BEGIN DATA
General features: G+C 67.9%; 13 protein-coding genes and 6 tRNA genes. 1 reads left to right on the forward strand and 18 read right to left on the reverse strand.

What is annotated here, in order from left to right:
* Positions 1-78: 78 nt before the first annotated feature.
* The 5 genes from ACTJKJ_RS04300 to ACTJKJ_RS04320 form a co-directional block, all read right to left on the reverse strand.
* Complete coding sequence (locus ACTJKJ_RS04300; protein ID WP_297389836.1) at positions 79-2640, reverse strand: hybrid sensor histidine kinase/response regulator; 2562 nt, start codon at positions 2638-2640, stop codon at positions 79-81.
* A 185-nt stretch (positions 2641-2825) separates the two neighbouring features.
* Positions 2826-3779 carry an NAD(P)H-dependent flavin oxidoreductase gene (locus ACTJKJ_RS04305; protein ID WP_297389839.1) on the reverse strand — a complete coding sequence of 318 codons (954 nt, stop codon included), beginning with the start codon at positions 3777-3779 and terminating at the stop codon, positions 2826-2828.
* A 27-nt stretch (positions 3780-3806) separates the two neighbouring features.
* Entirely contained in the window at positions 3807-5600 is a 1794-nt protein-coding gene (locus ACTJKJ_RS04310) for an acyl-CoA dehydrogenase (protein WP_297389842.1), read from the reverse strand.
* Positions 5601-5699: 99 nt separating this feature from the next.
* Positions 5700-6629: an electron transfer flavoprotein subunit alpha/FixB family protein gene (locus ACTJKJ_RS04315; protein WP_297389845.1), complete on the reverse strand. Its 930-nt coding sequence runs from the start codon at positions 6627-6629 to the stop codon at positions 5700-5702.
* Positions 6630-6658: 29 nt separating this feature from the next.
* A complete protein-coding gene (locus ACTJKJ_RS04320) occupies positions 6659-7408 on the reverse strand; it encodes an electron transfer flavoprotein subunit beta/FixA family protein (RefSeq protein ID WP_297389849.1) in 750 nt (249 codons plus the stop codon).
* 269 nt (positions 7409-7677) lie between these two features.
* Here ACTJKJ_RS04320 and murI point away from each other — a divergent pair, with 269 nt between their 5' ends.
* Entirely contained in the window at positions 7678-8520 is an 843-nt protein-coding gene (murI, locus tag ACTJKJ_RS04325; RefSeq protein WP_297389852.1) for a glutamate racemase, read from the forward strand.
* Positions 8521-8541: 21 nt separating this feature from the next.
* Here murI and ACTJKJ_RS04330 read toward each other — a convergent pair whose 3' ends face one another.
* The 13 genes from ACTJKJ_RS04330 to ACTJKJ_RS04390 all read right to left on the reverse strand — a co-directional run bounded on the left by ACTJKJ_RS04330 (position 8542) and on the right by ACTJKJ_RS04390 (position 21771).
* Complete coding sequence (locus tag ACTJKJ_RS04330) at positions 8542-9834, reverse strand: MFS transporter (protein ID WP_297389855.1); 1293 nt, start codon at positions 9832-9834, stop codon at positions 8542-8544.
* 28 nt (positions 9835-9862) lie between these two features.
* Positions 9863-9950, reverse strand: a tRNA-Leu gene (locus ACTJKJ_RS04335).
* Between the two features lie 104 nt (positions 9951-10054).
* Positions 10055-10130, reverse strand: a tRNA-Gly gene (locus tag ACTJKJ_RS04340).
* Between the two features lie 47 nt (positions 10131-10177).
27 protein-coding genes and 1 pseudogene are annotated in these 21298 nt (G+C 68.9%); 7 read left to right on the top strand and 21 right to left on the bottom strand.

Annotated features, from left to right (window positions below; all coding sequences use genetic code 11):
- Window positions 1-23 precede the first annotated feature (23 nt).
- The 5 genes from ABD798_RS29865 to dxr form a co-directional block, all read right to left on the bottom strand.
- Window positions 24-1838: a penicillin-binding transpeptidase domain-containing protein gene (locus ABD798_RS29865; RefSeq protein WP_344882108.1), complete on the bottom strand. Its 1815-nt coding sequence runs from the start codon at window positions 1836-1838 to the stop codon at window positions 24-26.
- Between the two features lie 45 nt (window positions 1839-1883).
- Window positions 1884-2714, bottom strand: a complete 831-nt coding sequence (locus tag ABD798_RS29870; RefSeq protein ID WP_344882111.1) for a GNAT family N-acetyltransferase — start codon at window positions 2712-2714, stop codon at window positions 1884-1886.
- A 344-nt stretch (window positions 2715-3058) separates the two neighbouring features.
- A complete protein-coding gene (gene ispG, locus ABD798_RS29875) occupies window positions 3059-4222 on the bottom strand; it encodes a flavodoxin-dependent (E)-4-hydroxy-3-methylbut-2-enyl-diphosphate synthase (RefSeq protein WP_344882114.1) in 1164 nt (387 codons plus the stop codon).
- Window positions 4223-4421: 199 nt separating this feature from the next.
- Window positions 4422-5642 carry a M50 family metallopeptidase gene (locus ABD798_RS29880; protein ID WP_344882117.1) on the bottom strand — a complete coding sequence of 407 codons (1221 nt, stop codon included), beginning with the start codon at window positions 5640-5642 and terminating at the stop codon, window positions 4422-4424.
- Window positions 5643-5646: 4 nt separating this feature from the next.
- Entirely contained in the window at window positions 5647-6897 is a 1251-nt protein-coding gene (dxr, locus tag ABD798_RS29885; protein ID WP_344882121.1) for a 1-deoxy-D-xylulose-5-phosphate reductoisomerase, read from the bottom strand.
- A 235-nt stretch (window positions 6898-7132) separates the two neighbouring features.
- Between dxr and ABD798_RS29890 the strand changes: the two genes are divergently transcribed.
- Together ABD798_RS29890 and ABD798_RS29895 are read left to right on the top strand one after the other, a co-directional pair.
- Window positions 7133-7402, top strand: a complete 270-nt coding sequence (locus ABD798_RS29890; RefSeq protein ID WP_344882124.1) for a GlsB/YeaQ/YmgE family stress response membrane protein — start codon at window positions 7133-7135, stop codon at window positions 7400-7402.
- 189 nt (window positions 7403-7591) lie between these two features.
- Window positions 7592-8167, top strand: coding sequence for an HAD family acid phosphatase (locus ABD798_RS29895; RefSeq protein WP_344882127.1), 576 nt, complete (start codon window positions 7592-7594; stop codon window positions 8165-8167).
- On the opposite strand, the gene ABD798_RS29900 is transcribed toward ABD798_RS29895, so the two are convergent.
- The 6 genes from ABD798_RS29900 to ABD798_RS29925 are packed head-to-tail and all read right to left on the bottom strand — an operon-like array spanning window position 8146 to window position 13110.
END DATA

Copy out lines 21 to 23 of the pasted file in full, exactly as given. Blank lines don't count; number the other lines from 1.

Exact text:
* 28 nt (positions 9835-9862) lie between these two features.
* Positions 9863-9950, reverse strand: a tRNA-Leu gene (locus ACTJKJ_RS04335).
* Between the two features lie 104 nt (positions 9951-10054).